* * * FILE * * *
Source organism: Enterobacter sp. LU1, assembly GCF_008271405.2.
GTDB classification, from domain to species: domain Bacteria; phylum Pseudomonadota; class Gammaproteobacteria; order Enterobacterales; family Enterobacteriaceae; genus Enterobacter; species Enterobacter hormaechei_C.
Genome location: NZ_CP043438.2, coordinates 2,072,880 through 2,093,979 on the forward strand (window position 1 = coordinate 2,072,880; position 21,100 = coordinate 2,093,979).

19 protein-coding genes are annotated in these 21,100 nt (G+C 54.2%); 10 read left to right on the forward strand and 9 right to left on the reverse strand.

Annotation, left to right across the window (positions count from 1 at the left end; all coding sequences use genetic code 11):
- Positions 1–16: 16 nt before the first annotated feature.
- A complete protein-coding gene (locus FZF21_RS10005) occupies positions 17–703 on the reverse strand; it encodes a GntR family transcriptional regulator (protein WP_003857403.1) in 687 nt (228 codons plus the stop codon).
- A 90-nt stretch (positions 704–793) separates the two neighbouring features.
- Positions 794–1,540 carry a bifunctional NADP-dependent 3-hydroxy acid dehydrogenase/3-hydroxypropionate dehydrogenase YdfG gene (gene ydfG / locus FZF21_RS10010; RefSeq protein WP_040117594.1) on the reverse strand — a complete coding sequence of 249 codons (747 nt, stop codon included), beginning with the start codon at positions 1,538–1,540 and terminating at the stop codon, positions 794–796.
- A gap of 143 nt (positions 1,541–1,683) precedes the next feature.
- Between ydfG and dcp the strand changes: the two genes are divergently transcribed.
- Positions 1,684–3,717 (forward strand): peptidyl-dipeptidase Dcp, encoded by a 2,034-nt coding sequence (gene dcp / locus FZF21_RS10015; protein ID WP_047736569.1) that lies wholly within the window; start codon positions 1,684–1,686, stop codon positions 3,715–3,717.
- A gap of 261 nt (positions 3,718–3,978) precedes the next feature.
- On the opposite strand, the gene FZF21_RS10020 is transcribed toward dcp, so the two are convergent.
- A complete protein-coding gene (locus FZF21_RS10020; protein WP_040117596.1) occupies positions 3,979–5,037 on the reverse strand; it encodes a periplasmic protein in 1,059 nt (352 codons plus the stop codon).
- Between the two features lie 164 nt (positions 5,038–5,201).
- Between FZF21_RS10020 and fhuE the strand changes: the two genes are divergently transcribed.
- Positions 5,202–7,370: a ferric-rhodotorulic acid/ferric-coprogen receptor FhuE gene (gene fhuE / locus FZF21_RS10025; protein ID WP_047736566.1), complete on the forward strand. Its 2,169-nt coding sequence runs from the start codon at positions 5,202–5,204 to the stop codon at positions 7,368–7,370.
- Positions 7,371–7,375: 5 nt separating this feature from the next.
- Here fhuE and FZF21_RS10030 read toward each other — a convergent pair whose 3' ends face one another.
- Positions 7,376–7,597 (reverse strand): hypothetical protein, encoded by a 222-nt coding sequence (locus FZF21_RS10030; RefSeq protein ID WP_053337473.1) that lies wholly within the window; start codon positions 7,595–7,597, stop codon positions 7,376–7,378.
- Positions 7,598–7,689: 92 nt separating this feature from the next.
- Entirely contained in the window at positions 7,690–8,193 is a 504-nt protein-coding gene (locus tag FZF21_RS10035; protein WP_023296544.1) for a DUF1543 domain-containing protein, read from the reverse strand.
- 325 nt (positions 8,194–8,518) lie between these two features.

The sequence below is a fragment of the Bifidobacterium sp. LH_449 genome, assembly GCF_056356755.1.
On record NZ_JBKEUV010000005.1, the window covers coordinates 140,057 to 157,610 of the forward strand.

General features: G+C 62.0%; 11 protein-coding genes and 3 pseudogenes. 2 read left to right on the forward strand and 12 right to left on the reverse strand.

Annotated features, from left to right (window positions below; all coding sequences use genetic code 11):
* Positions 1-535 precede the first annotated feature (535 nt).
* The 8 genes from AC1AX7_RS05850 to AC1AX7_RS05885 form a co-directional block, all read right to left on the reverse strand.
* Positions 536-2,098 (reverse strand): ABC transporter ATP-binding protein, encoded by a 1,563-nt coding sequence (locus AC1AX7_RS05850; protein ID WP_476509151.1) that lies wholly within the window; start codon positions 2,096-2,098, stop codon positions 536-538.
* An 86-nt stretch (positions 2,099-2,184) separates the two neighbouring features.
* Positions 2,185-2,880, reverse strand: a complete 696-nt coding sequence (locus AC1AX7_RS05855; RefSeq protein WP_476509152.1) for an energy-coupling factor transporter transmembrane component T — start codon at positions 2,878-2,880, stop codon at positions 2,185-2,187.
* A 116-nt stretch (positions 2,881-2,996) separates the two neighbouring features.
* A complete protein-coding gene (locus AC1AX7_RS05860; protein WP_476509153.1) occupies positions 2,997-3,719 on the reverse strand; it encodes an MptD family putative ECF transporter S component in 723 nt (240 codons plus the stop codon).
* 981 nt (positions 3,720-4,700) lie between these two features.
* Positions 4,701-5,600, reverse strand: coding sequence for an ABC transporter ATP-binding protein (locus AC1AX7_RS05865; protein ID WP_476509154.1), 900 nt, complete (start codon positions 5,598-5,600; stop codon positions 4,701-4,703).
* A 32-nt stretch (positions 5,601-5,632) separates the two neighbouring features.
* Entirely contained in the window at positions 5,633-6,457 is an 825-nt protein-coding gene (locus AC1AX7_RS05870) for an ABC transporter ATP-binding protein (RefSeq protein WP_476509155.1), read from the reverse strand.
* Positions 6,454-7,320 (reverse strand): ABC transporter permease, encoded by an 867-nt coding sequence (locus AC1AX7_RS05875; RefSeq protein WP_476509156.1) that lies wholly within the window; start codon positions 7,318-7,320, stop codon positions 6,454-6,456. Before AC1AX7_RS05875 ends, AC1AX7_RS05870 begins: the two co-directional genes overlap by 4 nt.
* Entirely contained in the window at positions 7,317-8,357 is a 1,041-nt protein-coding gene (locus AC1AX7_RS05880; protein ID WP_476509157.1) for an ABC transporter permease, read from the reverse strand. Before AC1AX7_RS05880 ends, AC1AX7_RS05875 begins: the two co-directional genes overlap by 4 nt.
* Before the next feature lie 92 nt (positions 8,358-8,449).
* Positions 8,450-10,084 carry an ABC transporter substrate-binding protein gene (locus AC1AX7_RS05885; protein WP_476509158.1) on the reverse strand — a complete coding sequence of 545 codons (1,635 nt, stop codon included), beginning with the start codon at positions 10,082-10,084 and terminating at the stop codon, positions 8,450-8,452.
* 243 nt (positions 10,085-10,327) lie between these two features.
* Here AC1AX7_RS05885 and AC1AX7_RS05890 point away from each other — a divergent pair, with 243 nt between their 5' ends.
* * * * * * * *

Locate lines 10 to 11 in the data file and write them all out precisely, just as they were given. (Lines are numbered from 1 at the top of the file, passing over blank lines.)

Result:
- A gap of 143 nt (positions 1,541–1,683) precedes the next feature.
- Between ydfG and dcp the strand changes: the two genes are divergently transcribed.